February 14, 2019
When many people think of “Robots Will Kill” they think of your iconic robot character, but there seems to be much more to it than that. Can you tell us about the collective? What brought it together? What unifies the artists, and is there a specific ethos or idea that represents the collective?
Around 2000 I was going by a different tag and trying to do more with my canvas work. At that time there was this weird art scene that really wasn’t street art and wasn’t really graff but was almost like a sub genre of contemporary art. So I started to trying and speak to galleries in NYC but they wouldn’t even take the time to check out my slides. They would all say things like “how old are you? Oh come back when you’re older.” And id just say what does age have to do with art. Just take a look at the work. Since then I havnt approached a gallery. It really jaded me. So I spoke to my friend Kevin who knew about websites and we started talking about launching one for me so I had a space to show my work. As we talked about it I would tell him about the galleries and how they acted so we came up with the idea of making a website that showed artists that were over looked. Stuff like graff, sticker artists and this new cool thing called street art. So RobotsWillKill.com became a place for artists to show their work to people all over the world. We would say “you wouldn’t give us a space, so we built one”. It launched in early 2001. When websites were the thing we would get at least 500 graff/art submissions And thousands of unique visitors a day.
I designed everything for the site so the robot became the logo. And when anyone thought of RWK they thought of my work. The way it became a “collective/crew” is a whole other story. But as far as artists associated with RWK it’s myself, Kev, Veng, REGA, Mike die, jos-L, over under, ECB, Flying Fortress, Peeta and JesseRobot. A lot of us have worked together on pieces or walls. Once people started thinking of it as a crew I wanted it to be a closer knit crew. Not one with a ton of members. More like members that I knew personally.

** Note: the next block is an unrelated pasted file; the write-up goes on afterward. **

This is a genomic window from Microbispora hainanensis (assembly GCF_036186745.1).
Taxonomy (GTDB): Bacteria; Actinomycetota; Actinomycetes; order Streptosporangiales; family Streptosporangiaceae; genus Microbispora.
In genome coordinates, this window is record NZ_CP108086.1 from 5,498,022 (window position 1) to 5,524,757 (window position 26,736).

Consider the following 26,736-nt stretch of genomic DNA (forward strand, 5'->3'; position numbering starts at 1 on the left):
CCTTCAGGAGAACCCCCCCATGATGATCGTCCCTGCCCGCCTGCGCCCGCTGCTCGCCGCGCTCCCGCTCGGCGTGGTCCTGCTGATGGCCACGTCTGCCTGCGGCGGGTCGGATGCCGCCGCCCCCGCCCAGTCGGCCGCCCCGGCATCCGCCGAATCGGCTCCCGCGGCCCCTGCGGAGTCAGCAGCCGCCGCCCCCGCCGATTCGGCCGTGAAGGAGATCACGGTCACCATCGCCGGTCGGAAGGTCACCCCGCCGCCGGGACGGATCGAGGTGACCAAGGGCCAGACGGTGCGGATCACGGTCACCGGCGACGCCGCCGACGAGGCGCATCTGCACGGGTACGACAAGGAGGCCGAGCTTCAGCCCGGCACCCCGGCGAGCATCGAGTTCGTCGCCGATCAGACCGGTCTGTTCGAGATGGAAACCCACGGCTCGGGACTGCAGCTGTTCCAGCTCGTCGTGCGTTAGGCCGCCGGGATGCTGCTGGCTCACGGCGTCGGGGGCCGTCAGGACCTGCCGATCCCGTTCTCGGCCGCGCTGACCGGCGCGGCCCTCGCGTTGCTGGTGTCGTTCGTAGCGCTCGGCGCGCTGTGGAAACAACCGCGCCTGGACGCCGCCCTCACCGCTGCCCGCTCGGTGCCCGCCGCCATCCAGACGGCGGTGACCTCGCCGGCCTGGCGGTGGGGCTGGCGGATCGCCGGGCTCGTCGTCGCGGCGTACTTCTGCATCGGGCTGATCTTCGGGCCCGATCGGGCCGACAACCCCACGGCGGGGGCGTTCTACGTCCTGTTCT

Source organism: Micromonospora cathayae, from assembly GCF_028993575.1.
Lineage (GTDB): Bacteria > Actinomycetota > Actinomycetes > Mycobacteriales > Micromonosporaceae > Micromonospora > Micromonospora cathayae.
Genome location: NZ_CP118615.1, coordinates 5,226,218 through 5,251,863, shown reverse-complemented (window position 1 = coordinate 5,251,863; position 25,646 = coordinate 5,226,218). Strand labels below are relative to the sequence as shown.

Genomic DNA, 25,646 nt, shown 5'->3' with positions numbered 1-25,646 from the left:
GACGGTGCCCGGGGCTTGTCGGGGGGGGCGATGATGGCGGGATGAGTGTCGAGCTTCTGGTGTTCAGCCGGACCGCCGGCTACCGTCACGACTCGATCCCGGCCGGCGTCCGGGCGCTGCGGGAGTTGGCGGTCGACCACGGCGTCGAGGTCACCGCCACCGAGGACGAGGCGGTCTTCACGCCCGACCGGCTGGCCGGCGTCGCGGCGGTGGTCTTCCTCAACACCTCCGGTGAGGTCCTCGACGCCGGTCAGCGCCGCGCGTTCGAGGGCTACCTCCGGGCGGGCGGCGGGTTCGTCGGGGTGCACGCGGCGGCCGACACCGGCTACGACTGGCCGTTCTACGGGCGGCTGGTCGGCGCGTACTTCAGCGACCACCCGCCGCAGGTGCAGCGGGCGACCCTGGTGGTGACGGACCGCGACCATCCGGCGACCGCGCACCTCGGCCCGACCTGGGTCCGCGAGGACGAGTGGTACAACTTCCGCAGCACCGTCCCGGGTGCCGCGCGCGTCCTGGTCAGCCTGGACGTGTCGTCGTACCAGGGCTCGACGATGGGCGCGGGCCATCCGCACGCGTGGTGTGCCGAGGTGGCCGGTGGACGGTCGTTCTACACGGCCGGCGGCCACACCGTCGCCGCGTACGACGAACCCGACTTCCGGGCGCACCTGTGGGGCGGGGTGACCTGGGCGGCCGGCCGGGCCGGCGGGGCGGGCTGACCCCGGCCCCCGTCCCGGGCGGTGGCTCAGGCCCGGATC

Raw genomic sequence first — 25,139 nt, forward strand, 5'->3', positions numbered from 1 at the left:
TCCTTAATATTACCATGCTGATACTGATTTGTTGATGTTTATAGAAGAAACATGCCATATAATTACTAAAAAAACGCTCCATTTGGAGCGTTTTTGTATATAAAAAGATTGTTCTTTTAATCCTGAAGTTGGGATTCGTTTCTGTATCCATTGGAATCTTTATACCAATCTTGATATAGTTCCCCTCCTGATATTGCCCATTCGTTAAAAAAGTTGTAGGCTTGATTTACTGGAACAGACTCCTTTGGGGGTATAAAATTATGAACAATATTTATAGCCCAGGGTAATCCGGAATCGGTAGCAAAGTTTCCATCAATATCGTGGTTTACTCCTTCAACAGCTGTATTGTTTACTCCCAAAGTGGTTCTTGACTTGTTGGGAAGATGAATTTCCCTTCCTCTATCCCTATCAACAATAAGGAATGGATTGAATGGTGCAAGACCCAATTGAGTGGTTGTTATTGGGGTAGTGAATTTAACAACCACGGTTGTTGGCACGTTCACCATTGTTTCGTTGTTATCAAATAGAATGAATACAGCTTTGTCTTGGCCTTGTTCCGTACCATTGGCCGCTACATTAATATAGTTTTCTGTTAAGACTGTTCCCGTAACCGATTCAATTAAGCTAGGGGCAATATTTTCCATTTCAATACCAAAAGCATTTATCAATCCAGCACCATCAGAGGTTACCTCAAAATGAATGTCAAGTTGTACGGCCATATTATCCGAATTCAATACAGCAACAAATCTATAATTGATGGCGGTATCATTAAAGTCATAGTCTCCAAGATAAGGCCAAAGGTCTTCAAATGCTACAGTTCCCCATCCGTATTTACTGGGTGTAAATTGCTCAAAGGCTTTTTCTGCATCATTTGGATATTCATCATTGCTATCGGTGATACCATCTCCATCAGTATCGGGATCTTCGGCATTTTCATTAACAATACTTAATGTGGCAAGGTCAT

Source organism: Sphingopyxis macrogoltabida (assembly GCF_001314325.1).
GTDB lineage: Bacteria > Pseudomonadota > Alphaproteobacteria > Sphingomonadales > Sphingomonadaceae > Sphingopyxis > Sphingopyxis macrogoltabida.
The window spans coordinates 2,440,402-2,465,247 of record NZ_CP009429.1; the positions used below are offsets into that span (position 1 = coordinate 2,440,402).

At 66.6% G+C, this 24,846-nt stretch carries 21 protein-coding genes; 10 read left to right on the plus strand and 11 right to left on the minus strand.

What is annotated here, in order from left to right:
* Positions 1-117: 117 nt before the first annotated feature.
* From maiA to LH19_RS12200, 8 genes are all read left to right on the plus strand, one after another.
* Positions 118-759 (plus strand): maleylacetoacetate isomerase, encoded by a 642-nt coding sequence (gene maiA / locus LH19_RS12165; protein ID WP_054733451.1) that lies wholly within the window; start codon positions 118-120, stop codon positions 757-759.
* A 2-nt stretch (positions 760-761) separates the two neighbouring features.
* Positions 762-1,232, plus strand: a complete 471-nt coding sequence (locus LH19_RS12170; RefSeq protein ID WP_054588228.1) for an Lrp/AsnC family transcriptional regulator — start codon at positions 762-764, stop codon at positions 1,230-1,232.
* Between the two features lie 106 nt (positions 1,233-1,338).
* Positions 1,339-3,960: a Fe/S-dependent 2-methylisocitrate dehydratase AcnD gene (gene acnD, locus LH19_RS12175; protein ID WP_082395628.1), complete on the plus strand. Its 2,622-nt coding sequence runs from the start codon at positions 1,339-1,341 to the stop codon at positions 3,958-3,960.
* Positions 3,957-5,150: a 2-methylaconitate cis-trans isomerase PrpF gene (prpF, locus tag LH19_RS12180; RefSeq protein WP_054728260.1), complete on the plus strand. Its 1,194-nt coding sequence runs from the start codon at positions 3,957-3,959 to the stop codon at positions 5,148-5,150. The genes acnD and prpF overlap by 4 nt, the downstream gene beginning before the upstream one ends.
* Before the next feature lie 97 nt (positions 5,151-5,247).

Who is your robot character? Does it have a name? or is it like an army your making?
He does have a name but I don’t use it too much. It’s P.O. B.O.Y. Which stands for Prosthetic Organic Bot Of Youth.
We see a ton of “Robots Will Kill” stickers, as an artist clearly capable of painting giant walls or filling gallery spaces, why make so many stickers?
Stickers have always been a favorite thing for me. Even as kid in the grocery store when they’d have the sticker vending machine. But I’ve painted walls for years and have been showing my work for over 20years. With that said stickers will always bring me back to fun times.
Are you a street artists or a graffiti artist? Or both? Is there a difference?
When I was a kid I’d copy cartoons and comics then around 11 I found graffiti. My brother and his friends were older and doing graff so naturally I wanted in. So I’ll always associate more with graff. The term street art has worn thin with me. Mainly cause it’s such a broad net now. Usually when people ask me this type of question I joke and say I’m and artist that does work outdoors and indoors.
You have successfully navigated from street art to doing art for larger corporations and back to art in the streets. What advice can you give the aspiring artist who might not be used to dealing with the business side of being an artist.
Know your worth. Don’t let companies nickel and dime you and entice you with “exposure”. When your light bill is due ask the light company if you can pay them in exposure. See how long your light stay on for.